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Amisulpride chemical structure

IUPAC name
CAS number
ATC code


Chemical formula {{{chemical_formula}}}
Molecular weight 369.48 g/mol
Bioavailability 48%[1]
Metabolism ?
Elimination half-life 12 h[1]
Excretion Renal[1]
Pregnancy category {{{pregnancy_category}}}
Legal status Rx-only
Routes of administration Oral, intramuscular[2]

Amisulpride (brand-name Solian®) is an antipsychotic drug sold by Sanofi-Aventis. Amisulpride is a selective dopamine antagonist. It has a high affinity for D2 (Ki 2.8 nM) and D3 (Ki 3.2 nM) dopaminergic receptors. Its dosage ranges from 200 to 1200 mg/day. Lower doses (less than 50 mg) preferentially block d2 autoreceptors that control the synthesis and release of dopamine. This results in an increase in dopaminergic transmission. This dopamine increase is hypothesized to cause a reduction in both depressive and negative symptoms. Higher doses of the drug block the postsynaptic dopamine receptors resulting in an improvement in psychoses. Amisulpride is not approved by the Food and Drug Administration for use in the United States. Amisulpride (in 50mg doses) is marketed as a treatment for dysthymia in Italy (as Deniban) In one study, anxiety measured by HAM-A total mean score decreased significantly more with amisulpride 50mg/day (63%) than with fluoxetine 20mg/day (54%; P = 0.021).[3]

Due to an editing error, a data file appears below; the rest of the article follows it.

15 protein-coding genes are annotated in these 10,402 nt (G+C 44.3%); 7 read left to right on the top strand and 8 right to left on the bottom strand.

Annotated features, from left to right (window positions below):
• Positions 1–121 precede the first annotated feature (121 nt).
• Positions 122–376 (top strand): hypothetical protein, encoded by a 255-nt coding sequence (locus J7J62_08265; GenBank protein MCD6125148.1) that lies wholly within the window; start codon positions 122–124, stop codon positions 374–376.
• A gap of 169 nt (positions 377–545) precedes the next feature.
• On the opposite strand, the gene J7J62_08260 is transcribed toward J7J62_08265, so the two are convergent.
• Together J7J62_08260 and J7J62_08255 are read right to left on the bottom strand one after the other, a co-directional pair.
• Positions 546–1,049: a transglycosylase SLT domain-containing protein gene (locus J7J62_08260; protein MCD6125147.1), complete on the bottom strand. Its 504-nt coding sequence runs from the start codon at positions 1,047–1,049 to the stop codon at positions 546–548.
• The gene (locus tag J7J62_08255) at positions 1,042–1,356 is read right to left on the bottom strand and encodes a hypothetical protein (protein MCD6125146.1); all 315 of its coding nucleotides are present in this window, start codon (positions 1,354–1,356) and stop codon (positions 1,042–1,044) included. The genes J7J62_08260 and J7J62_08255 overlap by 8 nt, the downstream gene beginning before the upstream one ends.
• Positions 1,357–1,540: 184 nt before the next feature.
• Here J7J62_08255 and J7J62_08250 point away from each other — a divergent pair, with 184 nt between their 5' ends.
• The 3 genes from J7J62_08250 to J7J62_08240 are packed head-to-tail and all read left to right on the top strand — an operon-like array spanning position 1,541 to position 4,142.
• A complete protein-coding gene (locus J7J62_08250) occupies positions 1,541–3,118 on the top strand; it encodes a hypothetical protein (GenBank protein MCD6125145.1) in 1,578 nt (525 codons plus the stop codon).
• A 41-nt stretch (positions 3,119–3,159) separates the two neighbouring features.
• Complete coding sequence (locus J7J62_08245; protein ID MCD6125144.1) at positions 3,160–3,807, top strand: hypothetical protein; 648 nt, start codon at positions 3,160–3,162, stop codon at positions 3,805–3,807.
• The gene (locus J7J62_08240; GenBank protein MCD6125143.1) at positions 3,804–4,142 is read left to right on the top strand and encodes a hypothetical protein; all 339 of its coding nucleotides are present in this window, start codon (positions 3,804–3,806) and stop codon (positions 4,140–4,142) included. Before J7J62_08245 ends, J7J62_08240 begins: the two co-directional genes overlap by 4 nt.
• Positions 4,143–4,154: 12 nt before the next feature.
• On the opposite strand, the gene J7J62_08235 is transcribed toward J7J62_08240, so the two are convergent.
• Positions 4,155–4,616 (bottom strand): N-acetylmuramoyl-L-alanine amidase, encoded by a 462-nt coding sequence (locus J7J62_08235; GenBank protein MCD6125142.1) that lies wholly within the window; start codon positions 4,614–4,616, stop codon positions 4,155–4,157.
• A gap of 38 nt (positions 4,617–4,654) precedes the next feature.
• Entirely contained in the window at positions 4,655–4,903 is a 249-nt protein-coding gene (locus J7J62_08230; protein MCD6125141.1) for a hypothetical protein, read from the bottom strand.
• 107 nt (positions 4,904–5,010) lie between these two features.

Side effects

Prolactin induction, nausea, weight gain, although much less than similar drugs in its class, and less commonly QT interval prolongation (which can lead to serious heart arrhythmias). Overdoses of amisulpride have been linked with torsades de pointes.[4]

See also


  1. 1.0 1.1 1.2 Rosenzweig P, Canal M, Patat A, Bergougnan L, Zieleniuk I, Bianchetti G. (2002). A review of the pharmacokinetics, tolerability and pharmacodynamics of amisulpride in healthy volunteers.. Human Psychopharmacology 17 (1): 1-13.
  2. Cite error: Invalid <ref> tag; no text was provided for refs named cas_biam
  3. Smeraldi E (1998). Amisulpride versus fluoxetine in patients with dysthymia or major depression in partial remission: a double-blind, comparative study. J Affect Disord 48 (1): 47-56.
  4. Isbister G, Murray L, John S, Hackett L, Haider T, O'Mullane P, Gosselin S, Daly F (2006). Amisulpride deliberate self-poisoning causing severe cardiac toxicity including QT prolongation and torsades de pointes. Med J Aust 184 (7): 354-6. PMID 16584372. Free full text

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